Argentina’s World Cup campaign – their last with Lionel Messi and his supporting cast anywhere near their peak – is promising to be one of the highlights of Russia 2018, with plenty to hold the attention in both penalty areas.
That was the clear conclusion of the team’s recent reconnaissance mission, where coach Jorge Sampaoli’s side played two matches in the country that will host next year’s tournament.
After a turbulent, traumatic ride on the road to Russia, where their place was in doubt inside the final qualifying game, Sampaoli now has time and tranquillity to prepare a side for the World Cup. And the benefits of both were clearly on show in the recent friendlies. There was far more of a collective feel about Argentina in possession, with the ball moving fluidly between the lines, and little on field partnerships starting to appear. The recall of Sergio Aguero at centre forward was also a success, and would seem to have ended the debate that position, with Gonzalo Higuain, Mauro Icardi and Dario Benedetto getting the nod in previous games, and honest triers such as Lucas Pratto also having been in recent consideration.
Aguero’s late goal gave Argentina a well deserved 1-0 win against Russia, and he also put the team two goals ahead against Nigeria before going off at half time. In a game which Messi missed, Argentina could easily have been four goals up – a welcome sign that when the collective side of the team starts to take shape, the total dependence on flashes of individual brilliance is reduced.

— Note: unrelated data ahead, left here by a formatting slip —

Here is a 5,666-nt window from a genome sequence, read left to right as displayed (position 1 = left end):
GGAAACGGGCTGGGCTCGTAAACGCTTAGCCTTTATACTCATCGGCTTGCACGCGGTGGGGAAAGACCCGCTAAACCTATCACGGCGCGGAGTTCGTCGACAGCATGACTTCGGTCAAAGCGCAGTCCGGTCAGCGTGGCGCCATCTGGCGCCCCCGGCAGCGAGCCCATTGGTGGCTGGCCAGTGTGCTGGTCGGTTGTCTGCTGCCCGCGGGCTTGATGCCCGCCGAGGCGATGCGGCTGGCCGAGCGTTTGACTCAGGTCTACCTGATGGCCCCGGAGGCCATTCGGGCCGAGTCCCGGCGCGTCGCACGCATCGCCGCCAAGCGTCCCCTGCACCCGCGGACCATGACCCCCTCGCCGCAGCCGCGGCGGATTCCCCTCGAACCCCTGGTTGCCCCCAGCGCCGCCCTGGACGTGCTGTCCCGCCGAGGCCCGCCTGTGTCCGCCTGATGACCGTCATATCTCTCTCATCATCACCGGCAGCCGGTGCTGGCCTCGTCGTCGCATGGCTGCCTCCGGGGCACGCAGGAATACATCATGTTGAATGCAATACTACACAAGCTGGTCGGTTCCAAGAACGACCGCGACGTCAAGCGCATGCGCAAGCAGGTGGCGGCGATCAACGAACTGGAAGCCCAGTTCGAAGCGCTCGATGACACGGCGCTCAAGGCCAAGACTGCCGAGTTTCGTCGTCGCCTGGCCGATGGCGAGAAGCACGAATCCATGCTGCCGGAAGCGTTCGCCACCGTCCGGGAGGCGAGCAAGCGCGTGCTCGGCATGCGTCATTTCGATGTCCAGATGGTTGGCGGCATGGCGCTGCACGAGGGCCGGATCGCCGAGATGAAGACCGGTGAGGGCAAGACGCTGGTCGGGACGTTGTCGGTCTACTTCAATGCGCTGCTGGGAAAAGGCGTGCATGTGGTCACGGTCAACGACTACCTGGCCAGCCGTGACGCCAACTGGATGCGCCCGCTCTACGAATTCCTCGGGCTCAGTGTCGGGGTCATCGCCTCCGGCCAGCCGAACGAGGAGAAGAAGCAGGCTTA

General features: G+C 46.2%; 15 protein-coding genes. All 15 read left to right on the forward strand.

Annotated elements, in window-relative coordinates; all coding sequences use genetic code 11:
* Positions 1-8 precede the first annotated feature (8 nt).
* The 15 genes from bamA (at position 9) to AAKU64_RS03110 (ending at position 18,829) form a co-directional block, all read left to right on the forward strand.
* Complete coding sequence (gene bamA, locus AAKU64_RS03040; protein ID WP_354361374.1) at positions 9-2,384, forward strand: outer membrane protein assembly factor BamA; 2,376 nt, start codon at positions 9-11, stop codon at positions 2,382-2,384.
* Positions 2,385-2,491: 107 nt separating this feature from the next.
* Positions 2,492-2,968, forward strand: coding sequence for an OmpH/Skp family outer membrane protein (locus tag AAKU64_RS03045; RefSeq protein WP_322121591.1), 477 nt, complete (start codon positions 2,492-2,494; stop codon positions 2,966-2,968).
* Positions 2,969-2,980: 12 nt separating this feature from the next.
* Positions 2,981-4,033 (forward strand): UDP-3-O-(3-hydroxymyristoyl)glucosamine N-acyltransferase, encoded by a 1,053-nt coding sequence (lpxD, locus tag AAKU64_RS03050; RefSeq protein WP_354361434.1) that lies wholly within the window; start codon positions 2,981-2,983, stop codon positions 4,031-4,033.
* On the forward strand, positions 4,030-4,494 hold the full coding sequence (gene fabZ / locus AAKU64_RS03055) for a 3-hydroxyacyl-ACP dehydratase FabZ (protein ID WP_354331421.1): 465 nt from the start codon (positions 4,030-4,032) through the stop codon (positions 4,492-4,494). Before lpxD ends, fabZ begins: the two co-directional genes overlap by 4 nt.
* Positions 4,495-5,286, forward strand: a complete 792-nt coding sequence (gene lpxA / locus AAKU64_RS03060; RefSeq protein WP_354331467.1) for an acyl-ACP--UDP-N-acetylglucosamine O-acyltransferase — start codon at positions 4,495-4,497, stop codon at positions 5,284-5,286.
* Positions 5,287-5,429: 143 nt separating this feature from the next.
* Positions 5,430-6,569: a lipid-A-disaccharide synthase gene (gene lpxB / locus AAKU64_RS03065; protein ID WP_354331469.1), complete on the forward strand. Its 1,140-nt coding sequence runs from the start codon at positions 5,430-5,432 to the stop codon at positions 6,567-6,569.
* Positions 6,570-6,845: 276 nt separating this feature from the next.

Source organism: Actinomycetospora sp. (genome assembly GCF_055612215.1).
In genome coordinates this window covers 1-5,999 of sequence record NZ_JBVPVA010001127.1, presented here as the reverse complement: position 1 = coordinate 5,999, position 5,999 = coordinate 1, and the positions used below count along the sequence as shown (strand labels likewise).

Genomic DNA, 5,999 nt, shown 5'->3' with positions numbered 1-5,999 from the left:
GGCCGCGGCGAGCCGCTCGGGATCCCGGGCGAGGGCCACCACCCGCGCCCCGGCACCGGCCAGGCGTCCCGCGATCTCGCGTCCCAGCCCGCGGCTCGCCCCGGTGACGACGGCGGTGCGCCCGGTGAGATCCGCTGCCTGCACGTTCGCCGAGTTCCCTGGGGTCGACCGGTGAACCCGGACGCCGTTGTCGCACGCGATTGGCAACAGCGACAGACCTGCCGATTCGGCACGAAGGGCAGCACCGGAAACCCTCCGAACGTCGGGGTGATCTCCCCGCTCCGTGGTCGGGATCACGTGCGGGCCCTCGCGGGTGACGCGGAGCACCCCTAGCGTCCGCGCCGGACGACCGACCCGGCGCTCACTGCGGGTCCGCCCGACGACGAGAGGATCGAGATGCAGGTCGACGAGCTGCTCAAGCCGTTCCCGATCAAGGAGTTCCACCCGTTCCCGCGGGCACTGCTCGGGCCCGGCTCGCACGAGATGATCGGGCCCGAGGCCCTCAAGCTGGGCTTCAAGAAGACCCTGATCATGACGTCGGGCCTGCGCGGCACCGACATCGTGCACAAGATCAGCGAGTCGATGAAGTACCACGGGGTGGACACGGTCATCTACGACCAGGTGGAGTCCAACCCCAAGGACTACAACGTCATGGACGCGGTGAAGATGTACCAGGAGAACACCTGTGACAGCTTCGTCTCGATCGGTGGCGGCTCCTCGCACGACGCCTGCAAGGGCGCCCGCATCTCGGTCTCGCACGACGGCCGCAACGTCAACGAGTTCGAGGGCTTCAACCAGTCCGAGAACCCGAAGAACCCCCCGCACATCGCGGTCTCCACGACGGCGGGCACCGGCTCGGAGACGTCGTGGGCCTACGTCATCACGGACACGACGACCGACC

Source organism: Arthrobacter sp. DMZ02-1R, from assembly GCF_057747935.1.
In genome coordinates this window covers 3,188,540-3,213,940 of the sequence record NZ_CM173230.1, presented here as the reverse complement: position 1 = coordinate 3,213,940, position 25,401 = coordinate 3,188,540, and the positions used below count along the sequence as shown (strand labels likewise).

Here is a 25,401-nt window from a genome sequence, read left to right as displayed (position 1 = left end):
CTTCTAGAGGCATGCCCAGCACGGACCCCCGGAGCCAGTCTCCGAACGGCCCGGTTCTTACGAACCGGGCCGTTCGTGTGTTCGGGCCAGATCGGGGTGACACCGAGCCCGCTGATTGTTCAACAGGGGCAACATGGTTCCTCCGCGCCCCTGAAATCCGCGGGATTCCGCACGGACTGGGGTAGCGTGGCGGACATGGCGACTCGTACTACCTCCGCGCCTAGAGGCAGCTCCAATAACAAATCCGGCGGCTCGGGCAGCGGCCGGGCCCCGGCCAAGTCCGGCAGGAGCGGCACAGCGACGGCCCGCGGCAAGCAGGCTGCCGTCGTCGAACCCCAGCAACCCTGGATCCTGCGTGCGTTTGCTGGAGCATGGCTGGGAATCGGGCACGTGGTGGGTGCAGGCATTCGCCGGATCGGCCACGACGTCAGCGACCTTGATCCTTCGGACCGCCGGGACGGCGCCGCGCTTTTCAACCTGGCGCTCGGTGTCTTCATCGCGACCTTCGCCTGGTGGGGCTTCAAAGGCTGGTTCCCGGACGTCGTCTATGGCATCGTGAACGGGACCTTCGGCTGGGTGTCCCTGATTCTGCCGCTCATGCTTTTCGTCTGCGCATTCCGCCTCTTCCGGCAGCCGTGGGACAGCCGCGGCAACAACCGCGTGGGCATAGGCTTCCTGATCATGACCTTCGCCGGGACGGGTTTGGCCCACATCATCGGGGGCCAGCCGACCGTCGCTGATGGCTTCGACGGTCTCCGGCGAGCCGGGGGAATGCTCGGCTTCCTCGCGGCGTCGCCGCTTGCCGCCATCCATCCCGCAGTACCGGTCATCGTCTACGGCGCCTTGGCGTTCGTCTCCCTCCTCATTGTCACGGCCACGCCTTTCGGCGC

But, from being two ahead, Argentina ended up losing 4-2 to Nigeria. And the defensive problems exposed by the Africans were also apparent in the victory over Russia. They point to a question of huge significance to Argentina’s World Cup hopes; does the coach have the type of players he needs to play the way that he wants?
A self-proclaimed disciple of Marcelo Bielsa, Sampaoli wants to press relentlessly in the opponent’s half of the field, continually creating two against one situations down the flanks. He is faced with three problems.
First, his midfield seems ill equipped to press. This has a direct impact on his second problem – a lack of defensive pace. If the midfield do not press effectively, then the defensive line, fearing that its lack of speed will be exposed, drops ever deeper. And this has a direct impact on problem number three; in the absence of quality attacking full backs, Sampaoli is using wingers in the wing back positions. But as the line drops so deep, they are continually being forced to cover 80 metres, and defend effectively at the end of it. The 1978 World Cup-winning coach Cesar Luis Menotti commented after the Nigeria game that “it is much easier to find a full back who can push forward than a striker who can drop back and operate well defensively.” But options in the full back positions are thin on the ground.
What, then, is Sampaoli to do? Does he come to the conclusion that his idea is not viable, start from scratch and try to build something more conservative? With only two friendlies before the squad is named, there is little time left for experiments. Or does he plough ahead on the current course? The weakness of his side is apparent, but with Messi housed in an improved collective context, opponents might be too cowed to take advantage – as long, of course, as Argentina’s attacking stars have enough gas in the tank at the end of the club season to do themselves justice. And that might turn out to be the most important doubt of them all.